Fury

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* * * 1/2

The aptly titled new war picture Fury, starring Brad Pitt as an American sergeant leading a band of GIs through Germany at the close of the World War II, is a machine of a movie that storms both the battlefields and the emotions.  Fashioned by writer-director David Ayer as visceral, gripping actioner, Fury doesn’t quite break new ground, but nonetheless all but knocks you over with the blunt impact of a close-range missile. It’s an intense, gritty and wholly unsentimental war movie with a lot of conviction and one that pulls no punches.

It’s 1945 and the twilight of the war, and as allied forces trek the German countryside en route to Berlin, there’s death around every corner. Near defeat, a desperate Hitler orders ever man, woman and child to take up arms and resist the invaders; bloody combat, snipers, and land mines loom at ever turn.

Ayer’s film focuses on a small group of men largely stuck inside the tight quarters of a Sherman tank they’ve nicknamed “Fury,” painted on the barrel, commanded by sergeant Don “Wardaddy” Collier and including gunner Boyd “Bible” Swan (Shia LeBeouf), driver Trini “Gordo” Garcia (Michael Pena) and loader Grady “Coon-Ass”Travis (Jon Bernthal), a longtime crew focused on killing Nazis and who would rather die than be captured.  Into their midst comes a military typist turned tank driver Norman Ellison (Logan Lerman), who is as determined not to be corrupted by the war as he is not to kill.

The stripped down narrative, when not focused on violent ambushes, confrontations and unexpected warfare, is keenly fixed on the details of Ellison’s loss of innocence, and Lerman, the gifted young star of The Perks of Being a Wallflower, charts every disillusionment across his sad baby face, a stark contrast to the battled-scarred battalion members he begrudgingly comes to respect.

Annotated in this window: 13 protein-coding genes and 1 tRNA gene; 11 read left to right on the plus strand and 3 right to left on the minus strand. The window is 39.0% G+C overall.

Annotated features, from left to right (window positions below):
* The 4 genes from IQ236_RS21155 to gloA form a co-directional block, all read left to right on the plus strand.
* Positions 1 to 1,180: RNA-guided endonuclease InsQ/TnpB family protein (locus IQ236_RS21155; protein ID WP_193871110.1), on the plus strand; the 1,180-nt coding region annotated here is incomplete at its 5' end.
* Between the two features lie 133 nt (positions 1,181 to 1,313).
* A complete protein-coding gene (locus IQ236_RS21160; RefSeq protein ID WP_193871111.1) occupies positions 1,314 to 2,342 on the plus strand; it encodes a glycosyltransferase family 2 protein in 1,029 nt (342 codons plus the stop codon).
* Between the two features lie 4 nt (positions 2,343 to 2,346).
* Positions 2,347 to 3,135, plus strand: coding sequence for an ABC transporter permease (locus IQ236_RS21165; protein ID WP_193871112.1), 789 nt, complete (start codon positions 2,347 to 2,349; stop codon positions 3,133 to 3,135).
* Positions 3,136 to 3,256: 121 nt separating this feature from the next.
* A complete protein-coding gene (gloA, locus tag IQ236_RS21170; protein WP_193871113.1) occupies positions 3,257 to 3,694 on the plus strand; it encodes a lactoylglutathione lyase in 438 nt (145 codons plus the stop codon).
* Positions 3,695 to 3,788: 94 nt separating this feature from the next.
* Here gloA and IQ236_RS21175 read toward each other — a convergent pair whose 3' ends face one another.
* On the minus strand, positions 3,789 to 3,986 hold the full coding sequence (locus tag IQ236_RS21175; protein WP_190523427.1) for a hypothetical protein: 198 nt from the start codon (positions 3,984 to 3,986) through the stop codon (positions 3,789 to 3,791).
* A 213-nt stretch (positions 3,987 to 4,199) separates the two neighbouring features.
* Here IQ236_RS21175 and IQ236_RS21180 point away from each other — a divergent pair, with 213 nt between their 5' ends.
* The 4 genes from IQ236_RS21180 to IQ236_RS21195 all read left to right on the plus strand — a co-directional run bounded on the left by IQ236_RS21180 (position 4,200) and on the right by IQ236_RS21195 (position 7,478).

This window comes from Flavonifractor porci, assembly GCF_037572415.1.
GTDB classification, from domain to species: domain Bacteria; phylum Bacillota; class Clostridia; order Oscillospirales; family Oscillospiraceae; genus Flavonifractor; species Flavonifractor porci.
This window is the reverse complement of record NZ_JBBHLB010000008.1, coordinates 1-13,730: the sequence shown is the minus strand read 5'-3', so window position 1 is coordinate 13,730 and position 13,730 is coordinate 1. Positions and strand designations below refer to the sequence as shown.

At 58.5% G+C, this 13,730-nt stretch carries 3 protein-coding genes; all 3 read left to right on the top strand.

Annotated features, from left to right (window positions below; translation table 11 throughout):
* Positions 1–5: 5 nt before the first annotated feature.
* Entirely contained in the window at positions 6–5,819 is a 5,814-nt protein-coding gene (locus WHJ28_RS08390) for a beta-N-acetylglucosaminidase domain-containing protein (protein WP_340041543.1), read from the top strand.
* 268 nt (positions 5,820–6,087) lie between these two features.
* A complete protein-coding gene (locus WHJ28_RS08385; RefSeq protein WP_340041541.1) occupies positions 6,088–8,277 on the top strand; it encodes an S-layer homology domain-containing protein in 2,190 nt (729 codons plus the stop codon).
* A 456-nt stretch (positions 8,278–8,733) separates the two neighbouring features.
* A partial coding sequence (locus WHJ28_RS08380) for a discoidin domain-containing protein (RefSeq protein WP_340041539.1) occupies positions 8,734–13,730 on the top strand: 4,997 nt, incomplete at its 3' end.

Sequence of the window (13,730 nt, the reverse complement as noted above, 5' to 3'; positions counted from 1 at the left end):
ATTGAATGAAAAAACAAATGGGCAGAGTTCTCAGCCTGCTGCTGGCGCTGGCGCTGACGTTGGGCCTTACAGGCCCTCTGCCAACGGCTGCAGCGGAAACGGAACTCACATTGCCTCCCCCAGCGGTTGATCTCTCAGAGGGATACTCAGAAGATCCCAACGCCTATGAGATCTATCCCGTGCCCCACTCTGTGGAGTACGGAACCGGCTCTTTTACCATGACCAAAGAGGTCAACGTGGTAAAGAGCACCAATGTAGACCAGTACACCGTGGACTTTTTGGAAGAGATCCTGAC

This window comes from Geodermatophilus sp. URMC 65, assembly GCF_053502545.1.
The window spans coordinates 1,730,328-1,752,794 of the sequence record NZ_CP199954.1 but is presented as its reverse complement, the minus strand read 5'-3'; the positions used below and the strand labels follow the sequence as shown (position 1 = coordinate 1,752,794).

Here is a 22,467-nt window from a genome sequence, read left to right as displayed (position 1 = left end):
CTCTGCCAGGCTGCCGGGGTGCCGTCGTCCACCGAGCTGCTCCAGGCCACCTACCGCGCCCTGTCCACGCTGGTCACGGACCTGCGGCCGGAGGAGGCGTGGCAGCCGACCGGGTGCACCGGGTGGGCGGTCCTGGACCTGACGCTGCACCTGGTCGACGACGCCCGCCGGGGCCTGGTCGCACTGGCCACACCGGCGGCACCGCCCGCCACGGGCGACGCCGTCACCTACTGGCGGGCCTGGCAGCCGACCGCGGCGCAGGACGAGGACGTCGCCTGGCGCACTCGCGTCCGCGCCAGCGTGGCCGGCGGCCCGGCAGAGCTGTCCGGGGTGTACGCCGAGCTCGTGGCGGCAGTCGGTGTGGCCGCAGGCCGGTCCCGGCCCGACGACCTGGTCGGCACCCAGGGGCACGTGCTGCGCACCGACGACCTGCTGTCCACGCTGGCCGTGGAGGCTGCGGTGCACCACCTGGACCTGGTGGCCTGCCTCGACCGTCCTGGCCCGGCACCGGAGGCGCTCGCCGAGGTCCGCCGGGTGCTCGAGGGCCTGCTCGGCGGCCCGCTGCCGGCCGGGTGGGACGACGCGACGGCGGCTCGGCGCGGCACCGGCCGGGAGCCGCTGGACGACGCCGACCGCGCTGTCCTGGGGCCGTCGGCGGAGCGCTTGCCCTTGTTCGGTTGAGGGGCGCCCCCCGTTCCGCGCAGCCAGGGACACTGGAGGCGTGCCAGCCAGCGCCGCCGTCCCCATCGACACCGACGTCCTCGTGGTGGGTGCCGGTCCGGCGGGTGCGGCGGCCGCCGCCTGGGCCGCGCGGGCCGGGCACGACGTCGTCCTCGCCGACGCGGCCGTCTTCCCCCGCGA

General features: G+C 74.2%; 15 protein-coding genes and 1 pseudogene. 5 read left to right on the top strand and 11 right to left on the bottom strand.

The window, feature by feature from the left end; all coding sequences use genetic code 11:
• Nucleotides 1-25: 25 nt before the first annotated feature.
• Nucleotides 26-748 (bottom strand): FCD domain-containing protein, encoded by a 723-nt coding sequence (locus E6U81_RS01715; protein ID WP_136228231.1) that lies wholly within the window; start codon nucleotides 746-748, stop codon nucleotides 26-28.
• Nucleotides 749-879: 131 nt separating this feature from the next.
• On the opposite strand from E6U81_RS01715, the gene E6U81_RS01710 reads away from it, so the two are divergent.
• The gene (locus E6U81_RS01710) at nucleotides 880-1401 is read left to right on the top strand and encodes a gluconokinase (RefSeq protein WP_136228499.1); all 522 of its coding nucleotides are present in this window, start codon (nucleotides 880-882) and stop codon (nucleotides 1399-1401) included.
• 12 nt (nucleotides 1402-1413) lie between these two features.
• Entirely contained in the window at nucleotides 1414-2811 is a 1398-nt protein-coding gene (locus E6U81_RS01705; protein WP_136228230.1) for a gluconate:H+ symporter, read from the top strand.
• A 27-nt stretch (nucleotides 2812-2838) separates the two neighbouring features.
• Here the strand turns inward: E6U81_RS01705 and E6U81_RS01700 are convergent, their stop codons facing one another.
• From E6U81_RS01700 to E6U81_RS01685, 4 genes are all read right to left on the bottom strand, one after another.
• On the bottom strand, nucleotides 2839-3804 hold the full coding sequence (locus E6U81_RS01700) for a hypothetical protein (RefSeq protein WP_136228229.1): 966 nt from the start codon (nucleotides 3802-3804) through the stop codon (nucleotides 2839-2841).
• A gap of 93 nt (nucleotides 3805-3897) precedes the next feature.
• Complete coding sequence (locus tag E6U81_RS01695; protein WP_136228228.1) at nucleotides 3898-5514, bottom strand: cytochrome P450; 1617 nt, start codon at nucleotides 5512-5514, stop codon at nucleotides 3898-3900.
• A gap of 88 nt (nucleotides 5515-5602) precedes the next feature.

This is especially apparent in the Fury’s centerpiece, a long, fascinating scene where Pitt and Lerman enter the apartment of two German women, cousins named Irma (Anamaria Marinca, star of the devastating 4 Months, 3 Weeks and 2 Days) and Emma (Alicia von Rittberg).  Over the course of about twenty minutes, the scene moves from tension to domesticity to romance to tragedy, a respite of stillness and tenderness amidst the melee outside.

But then it’s back to the battle for two spectacular sequences, one involving two-tank warfare and the other, a powerful final half-hour where the men find themselves outgunned and surrounded by an SS battalion, their tank immobile and ammunition dwindling. Ayer, with cinematographer Roman Vasyanov, has delivered some of the most you-are-there battles scenes in the history of war movies, and that’s saying something.

Making maximum use of the tank’s claustrophobic quarters, Ayer puts the men in close proximity and lets their oppositional personalities clash, something he’s done in past pictures like the superb End of Watch, about two courageous L.A.P.D. officers fighting a different kind of war in equally dangerous territories.

Fury may not be original, but it does contain thrillingly staged action sequences and a few potent ideas about loyalties and camaraderie in the fog of war, some terrific acting, and a tense final half-hour.  He knows his characters well and what are initially perhaps familiar archetypes become

The cast is down-the-line terrific, Pitt giving a star turn of coolness under pressure, effectively stoic; LeBeouf has real heart; Bernthnal the embodiment of alpha swagger machismo; Pena suitably comic relief; and Lerman uncommonly sensitive.

What do we learn in Fury?  Well, nothing too new – war is hell, there’s loyalty amongst a band of brothers and that the front is no place for illusions of innocence. And that a damned and exciting World War II picture, thrillingly shot, scored, and acted, is one of the season’s most memorable movies.

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